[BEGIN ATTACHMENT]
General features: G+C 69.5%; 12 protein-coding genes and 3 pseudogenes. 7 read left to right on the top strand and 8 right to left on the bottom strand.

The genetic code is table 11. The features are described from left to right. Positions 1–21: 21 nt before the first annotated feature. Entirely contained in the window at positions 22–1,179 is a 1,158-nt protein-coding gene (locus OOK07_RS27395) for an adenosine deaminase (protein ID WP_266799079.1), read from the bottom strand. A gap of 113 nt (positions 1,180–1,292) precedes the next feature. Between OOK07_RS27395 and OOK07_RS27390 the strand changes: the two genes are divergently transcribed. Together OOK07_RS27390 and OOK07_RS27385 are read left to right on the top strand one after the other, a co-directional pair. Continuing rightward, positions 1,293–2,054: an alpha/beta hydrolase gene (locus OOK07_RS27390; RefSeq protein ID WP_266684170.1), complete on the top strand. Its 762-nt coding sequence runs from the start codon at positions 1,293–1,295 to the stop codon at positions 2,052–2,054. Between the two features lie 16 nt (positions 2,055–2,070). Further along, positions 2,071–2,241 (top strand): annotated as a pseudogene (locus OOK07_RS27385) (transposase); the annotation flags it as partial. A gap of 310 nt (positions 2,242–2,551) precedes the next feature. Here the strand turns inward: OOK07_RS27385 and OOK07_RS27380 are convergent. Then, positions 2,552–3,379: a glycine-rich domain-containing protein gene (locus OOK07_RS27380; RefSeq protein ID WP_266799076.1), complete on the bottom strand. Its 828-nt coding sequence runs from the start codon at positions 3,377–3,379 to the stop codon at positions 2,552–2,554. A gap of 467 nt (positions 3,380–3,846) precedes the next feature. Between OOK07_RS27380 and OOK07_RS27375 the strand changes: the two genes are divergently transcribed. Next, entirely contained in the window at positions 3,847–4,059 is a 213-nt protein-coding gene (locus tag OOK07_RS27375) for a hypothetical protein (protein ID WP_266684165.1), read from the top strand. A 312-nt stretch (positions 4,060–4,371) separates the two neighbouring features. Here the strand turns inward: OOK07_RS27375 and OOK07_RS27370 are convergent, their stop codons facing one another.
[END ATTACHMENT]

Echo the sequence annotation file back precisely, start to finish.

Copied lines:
General features: G+C 69.5%; 12 protein-coding genes and 3 pseudogenes. 7 read left to right on the top strand and 8 right to left on the bottom strand.

The genetic code is table 11. The features are described from left to right. Positions 1–21: 21 nt before the first annotated feature. Entirely contained in the window at positions 22–1,179 is a 1,158-nt protein-coding gene (locus OOK07_RS27395) for an adenosine deaminase (protein ID WP_266799079.1), read from the bottom strand. A gap of 113 nt (positions 1,180–1,292) precedes the next feature. Between OOK07_RS27395 and OOK07_RS27390 the strand changes: the two genes are divergently transcribed. Together OOK07_RS27390 and OOK07_RS27385 are read left to right on the top strand one after the other, a co-directional pair. Continuing rightward, positions 1,293–2,054: an alpha/beta hydrolase gene (locus OOK07_RS27390; RefSeq protein ID WP_266684170.1), complete on the top strand. Its 762-nt coding sequence runs from the start codon at positions 1,293–1,295 to the stop codon at positions 2,052–2,054. Between the two features lie 16 nt (positions 2,055–2,070). Further along, positions 2,071–2,241 (top strand): annotated as a pseudogene (locus OOK07_RS27385) (transposase); the annotation flags it as partial. A gap of 310 nt (positions 2,242–2,551) precedes the next feature. Here the strand turns inward: OOK07_RS27385 and OOK07_RS27380 are convergent. Then, positions 2,552–3,379: a glycine-rich domain-containing protein gene (locus OOK07_RS27380; RefSeq protein ID WP_266799076.1), complete on the bottom strand. Its 828-nt coding sequence runs from the start codon at positions 3,377–3,379 to the stop codon at positions 2,552–2,554. A gap of 467 nt (positions 3,380–3,846) precedes the next feature. Between OOK07_RS27380 and OOK07_RS27375 the strand changes: the two genes are divergently transcribed. Next, entirely contained in the window at positions 3,847–4,059 is a 213-nt protein-coding gene (locus tag OOK07_RS27375) for a hypothetical protein (protein ID WP_266684165.1), read from the top strand. A 312-nt stretch (positions 4,060–4,371) separates the two neighbouring features. Here the strand turns inward: OOK07_RS27375 and OOK07_RS27370 are convergent, their stop codons facing one another.